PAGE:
Related to concerns about the issue of independence are reservations about the fact that prosecution for an offence under the Act can only be instituted by the public prosecutor or with his consent. It is suggested that the Constitution be amended to provide independent powers of prosecution to the chief commissioner of MACC.

It is understood that the government did not choose this path as it would require a two-thirds majority vote in Parliament, and it did not want to risk not securing sufficient votes. In any case, the public prosecutor has delegated his authority under the Anti-Corruption Act to the chief of the ACA since October last year and now retains only residual powers. Respecting the powers of the public prosecutor under the Constitution is also important, and it may not be wise to confuse issues with regard to the incumbent, should there be any, with the office itself.

Some quarters also have concerns that the Special Committee on Corruption will be filled by members of Parliament from Barisan Nasional only. This is a valid concern, and it is for the minister tabling the bill to give the solemn assurance in both Houses that opposition members of parliament will be included. The government's integrity in this regard will be quickly established once the members of the committee are announced.

The powerful external checks and balances imposed by not only the Special Committee but by four other bodies as well (Anti-Corruption Advisory Board, Complaints Committee, Operations Review Panel and Corruption Prevention and Consultation Council) that will exercise close scrutiny of the independence, integrity and performance of the MACC should not be overlooked. No other national body will be as closely monitored and examined as the MACC. No other national body will have as many independent persons of known character, personal integrity and public standing in the monitoring and advisory bodies.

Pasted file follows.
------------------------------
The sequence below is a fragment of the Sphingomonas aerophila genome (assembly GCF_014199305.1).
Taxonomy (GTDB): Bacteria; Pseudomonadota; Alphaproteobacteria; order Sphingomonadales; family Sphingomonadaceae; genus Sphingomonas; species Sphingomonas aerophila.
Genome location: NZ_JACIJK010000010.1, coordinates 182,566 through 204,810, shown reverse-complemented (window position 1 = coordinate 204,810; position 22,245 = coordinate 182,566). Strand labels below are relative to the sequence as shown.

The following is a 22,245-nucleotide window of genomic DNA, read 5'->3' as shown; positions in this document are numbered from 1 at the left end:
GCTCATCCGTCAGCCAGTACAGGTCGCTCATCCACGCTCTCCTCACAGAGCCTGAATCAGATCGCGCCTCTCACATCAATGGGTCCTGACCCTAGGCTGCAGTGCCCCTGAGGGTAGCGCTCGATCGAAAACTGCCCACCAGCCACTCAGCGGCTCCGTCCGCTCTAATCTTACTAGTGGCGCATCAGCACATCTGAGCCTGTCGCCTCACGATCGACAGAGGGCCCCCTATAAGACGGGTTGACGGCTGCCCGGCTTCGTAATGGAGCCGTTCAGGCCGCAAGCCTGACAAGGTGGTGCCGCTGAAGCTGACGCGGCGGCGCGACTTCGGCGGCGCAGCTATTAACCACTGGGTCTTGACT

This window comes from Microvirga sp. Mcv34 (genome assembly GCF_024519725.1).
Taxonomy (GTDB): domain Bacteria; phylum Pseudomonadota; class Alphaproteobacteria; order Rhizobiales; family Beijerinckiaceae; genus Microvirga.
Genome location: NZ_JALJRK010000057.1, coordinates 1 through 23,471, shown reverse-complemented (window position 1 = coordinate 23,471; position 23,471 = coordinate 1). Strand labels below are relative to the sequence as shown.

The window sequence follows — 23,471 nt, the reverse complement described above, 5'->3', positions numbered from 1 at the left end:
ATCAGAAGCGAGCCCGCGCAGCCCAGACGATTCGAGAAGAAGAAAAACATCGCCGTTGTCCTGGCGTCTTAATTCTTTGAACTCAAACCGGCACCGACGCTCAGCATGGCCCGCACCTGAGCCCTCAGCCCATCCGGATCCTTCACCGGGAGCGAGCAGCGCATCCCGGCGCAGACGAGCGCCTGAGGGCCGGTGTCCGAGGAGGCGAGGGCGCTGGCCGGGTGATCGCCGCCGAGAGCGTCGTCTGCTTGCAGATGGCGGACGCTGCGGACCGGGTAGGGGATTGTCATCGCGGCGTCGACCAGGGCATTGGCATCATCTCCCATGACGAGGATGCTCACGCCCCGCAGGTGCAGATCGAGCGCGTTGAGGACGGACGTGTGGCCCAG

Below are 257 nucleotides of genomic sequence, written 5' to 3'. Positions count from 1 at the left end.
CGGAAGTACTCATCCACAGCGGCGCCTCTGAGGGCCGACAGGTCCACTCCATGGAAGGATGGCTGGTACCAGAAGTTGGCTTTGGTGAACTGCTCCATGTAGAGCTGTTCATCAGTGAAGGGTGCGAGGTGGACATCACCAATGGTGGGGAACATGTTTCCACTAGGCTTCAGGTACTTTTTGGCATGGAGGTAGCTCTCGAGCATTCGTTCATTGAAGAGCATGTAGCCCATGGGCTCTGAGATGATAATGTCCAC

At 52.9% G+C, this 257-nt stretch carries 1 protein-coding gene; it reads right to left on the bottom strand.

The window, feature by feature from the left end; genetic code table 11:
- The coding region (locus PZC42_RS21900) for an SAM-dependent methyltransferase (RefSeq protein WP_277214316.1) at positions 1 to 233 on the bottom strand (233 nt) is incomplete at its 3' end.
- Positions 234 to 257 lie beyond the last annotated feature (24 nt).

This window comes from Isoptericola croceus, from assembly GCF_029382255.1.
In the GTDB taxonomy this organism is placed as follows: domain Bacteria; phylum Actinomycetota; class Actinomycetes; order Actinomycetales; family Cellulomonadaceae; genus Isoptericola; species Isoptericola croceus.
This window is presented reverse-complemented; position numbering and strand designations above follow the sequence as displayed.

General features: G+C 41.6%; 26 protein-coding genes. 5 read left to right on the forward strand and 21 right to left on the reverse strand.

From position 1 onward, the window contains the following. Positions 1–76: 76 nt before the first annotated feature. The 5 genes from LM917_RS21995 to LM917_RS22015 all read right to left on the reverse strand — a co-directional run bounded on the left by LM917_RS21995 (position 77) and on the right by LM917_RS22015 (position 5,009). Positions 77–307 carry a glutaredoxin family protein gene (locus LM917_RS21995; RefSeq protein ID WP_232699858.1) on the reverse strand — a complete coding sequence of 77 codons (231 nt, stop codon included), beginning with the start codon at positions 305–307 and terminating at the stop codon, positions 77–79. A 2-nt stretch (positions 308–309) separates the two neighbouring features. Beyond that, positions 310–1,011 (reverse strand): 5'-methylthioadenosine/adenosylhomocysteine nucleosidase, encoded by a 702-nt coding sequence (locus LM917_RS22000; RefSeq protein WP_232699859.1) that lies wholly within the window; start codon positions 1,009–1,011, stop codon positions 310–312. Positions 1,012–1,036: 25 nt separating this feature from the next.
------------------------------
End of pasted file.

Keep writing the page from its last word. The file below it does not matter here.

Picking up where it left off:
Institutions and laws are critical. But in the final analysis, institutions and laws are only as good as the people that man them and implement them.

Much will therefore depend on the courage, integrity and skills of the officers of the new commission, and the resources given to it. It is hoped that the 5,000 additional staff and specialised training announced by the prime minister will be made quickly available if the Bill is passed.

The success of Malaysia's anti-corruption drive will also depend on ferocious and sustained political will, as well as support from all stakeholders. It is assuring that in this transitional period the deputy prime minister, who will assume the leadership, has pledged his full support for and commitment to the initiative. Indeed, Datuk Seri Najib Razak is an integral part of the initiative.

When the ICAC was set up in Hong Kong in 1974, there was little confidence in it. It took two to three years, according to Deputy Commissioner Daniel Lee, for the public to begin to have faith in it. Malaysia is not where Hong Kong was in 1974. It has a better record. But the public's confidence in the MACC will only be forthcoming when it sees better results and significant successes as in Hong Kong.

The Bill as it is constituted gives much hope. The MACC will have greater independence, wider powers and enhanced resources. It is compelled by the various oversight and advisory bodies to perform and to be transparent and accountable. Elected representatives and leaders of civil society play an active and vital part in ensuring compliance and delivery.

For those who want to see a better Malaysia these are exciting and encouraging times.

Tan Sri Mohamed Jawhar Hassan is chairman and CEO of ISIS Malaysia. The views here are his own